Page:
Learn more about <vaadin-grid> and Vaadin Elements

Vaadin and AngularJS - happy together

You certainly read and hear a lot about JS frameworks, foremost AngularJS, and as a Vaadin developer you might just wonder what to make of it: ignore it? (Would be a shame, there is great stuff out there.) Jump ship altogether? (Would be a shame, too - you’d loose Vaadin.) But fortunately, it’s not really Vaadin or AngularJS - it’s rather Vaadin AND AngularJS.

There is an add-on available that lets you combine the best of Vaadin and AngularJS: Vaangular

Some reasons why you might want to do that:

  • mix and match skill within your team
  • increase responsiveness with bad network connection (by doing client-side logic)
  • reuse existing AngularJS-based assets
  • have an alternative to custom GWT development

And: you don’t have to do any GWT development (and no REST-backend-HTTP-calls either - because you have Vaadin for that, haven’t you?).

Here’s an example that uses Vaangular to increase responsiveness. Imagine you want to provide a weather forecast with a slider to select the time and get some more details: 

Slider with clock times and temperature for each time - i.e. a weather forecast

For a maximal user experience, even for users with slow network connection, you'll want to minize the server roundtrips. This would be a perfect task for your client side developer, but he/she is probably more keen to use AngularJS than GWT.

To include an AngularJS-based slider view into a Vaadin UI, you have to include the Vaangular add-on and follow these steps (we have the full code available on Github)

First: create an HTML fragment with AngularJS bindings:

<div ng-controller="WeatherController">
    <div ng-bind-html="content()"></div>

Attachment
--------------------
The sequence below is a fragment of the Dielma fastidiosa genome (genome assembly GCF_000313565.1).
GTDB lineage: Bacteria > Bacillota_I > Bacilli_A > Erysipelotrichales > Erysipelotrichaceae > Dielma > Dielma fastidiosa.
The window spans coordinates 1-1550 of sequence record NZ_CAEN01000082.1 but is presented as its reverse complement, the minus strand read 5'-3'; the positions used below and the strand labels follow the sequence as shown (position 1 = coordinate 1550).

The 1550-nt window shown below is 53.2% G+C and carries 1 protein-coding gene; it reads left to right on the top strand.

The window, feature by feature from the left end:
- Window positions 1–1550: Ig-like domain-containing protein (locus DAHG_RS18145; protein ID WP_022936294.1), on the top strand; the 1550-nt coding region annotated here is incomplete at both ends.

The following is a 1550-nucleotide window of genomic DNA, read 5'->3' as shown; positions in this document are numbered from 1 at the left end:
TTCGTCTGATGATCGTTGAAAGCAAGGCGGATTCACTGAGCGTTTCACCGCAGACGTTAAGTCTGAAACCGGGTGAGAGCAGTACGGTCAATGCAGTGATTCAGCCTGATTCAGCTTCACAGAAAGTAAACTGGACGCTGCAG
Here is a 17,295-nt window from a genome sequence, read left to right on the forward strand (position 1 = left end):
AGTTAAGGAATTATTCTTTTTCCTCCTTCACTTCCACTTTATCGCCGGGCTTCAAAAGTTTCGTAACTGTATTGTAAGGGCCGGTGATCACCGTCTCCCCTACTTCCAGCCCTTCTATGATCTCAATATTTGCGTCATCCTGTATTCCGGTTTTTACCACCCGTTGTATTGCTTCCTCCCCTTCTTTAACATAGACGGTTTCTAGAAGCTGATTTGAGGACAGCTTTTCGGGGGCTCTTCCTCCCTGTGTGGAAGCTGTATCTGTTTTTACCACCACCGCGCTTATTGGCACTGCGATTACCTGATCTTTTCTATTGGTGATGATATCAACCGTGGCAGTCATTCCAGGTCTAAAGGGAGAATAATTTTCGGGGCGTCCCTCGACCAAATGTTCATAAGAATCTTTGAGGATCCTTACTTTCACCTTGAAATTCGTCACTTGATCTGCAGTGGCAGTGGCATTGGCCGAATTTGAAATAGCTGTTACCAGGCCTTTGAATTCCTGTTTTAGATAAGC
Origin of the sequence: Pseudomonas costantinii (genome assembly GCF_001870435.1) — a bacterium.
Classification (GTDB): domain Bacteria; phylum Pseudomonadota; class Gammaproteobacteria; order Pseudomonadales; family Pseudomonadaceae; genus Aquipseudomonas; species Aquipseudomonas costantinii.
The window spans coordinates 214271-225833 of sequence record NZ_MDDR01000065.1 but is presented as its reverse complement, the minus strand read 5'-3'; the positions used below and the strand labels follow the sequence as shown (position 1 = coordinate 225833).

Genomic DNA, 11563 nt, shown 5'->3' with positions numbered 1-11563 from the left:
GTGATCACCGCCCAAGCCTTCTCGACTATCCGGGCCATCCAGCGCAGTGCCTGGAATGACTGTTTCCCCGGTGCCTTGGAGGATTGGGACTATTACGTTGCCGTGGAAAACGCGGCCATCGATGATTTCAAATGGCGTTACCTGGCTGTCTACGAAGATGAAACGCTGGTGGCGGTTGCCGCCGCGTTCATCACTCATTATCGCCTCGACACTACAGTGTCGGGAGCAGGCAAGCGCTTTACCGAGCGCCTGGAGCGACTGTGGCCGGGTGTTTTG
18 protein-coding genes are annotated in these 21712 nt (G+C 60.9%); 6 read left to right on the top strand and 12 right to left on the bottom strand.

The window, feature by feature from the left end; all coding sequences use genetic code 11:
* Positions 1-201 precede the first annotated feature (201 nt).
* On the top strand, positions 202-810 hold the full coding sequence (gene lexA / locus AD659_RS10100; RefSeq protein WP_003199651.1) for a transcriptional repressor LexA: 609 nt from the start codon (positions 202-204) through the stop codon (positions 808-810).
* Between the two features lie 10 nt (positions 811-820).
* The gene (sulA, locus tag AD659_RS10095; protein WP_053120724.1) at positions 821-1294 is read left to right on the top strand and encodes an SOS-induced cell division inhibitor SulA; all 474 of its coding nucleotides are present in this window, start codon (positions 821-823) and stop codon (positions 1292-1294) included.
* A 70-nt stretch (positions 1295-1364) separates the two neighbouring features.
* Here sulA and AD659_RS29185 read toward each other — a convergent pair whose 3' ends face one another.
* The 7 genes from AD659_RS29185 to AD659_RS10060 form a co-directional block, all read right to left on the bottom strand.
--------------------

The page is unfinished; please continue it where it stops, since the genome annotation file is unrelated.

<input type="range" min="0" max="{{userState.times.length-1}}" 
            step="1" ng-model="sliderPos" />
    <div>
        <div ng-repeat="t in userState.times" 
                ng-click="moveSlider($index)">
            <div>{{t}}</div>:00
        </div>
    </div>
</div>

Second: create a matching AngularJS controller (and a unit test, please! – you can download ours) 

angular.module('weatherModule', ['ngSanitize'])
.controller('WeatherController', function($scope, $connector, $sce) {
    $scope.sliderPos = 0;
    $scope.content = function() {
        var res = $scope.userState.entries[$scope.sliderPos];
        return $sce.trustAsHtml(res);
    };
    $scope.moveSlider = function(val) {
        $scope.sliderPos = val;
    };
});

You’re almost there. All what’s left is to write a Vaadin component that’s derived from de.akquinet.engineering.vaadin.vaangular.angular.NgTemplate or de.akquinet.engineering.vaadin.vaangular.angular.NgTemplatePlus. You can set weather data like this: 

public void setData(int[] times, String[] entries) {
    validateParameters(times, entries);
    this.times = times;
    this.entries = entries;
    setUserState("times", times);
    setUserState("entries", entries);
    markAsDirty();
}

Everything put in via setUserState is forwarded to AngularJS. 

Add your component to the UI, fire off the server – and enjoy.

Of course, you can also submit data from the client to the server (both immediate and deferred) and call methods on the server. You can also apply Vaadin style classes to HTML generated by AngularJS – it’s all up to you

See more detailed instructions and more extensive examples

(also available in German)

Oliver Damm, Axel Meier, Sebastian Rothbucher
Oliver Damm, Axel Meier and Sebastian Rothbucher are Vaadin & Web developers and trainers working for akquinet AG in Hamburg, Germany. When not watching FC St. Pauli play or chilling at Lake Alster they craft business web applications – with Vaadin, of course.